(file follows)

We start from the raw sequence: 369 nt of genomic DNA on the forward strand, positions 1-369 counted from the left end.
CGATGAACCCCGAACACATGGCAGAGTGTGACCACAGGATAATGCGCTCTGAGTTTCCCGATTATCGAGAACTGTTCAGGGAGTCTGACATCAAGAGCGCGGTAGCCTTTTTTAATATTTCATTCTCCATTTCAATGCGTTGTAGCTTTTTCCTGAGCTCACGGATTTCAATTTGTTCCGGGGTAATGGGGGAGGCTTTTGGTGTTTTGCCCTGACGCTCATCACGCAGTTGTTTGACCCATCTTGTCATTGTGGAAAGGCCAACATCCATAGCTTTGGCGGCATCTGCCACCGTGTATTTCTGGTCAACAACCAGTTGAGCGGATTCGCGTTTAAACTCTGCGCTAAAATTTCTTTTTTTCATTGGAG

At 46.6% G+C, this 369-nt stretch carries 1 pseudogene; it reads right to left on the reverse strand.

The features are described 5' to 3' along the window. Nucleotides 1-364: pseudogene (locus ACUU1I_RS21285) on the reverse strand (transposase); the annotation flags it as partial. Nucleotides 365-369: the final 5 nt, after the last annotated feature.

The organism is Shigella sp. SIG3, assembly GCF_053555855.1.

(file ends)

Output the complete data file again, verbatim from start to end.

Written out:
We start from the raw sequence: 369 nt of genomic DNA on the forward strand, positions 1-369 counted from the left end.
CGATGAACCCCGAACACATGGCAGAGTGTGACCACAGGATAATGCGCTCTGAGTTTCCCGATTATCGAGAACTGTTCAGGGAGTCTGACATCAAGAGCGCGGTAGCCTTTTTTAATATTTCATTCTCCATTTCAATGCGTTGTAGCTTTTTCCTGAGCTCACGGATTTCAATTTGTTCCGGGGTAATGGGGGAGGCTTTTGGTGTTTTGCCCTGACGCTCATCACGCAGTTGTTTGACCCATCTTGTCATTGTGGAAAGGCCAACATCCATAGCTTTGGCGGCATCTGCCACCGTGTATTTCTGGTCAACAACCAGTTGAGCGGATTCGCGTTTAAACTCTGCGCTAAAATTTCTTTTTTTCATTGGAG

At 46.6% G+C, this 369-nt stretch carries 1 pseudogene; it reads right to left on the reverse strand.

The features are described 5' to 3' along the window. Nucleotides 1-364: pseudogene (locus ACUU1I_RS21285) on the reverse strand (transposase); the annotation flags it as partial. Nucleotides 365-369: the final 5 nt, after the last annotated feature.

The organism is Shigella sp. SIG3, assembly GCF_053555855.1.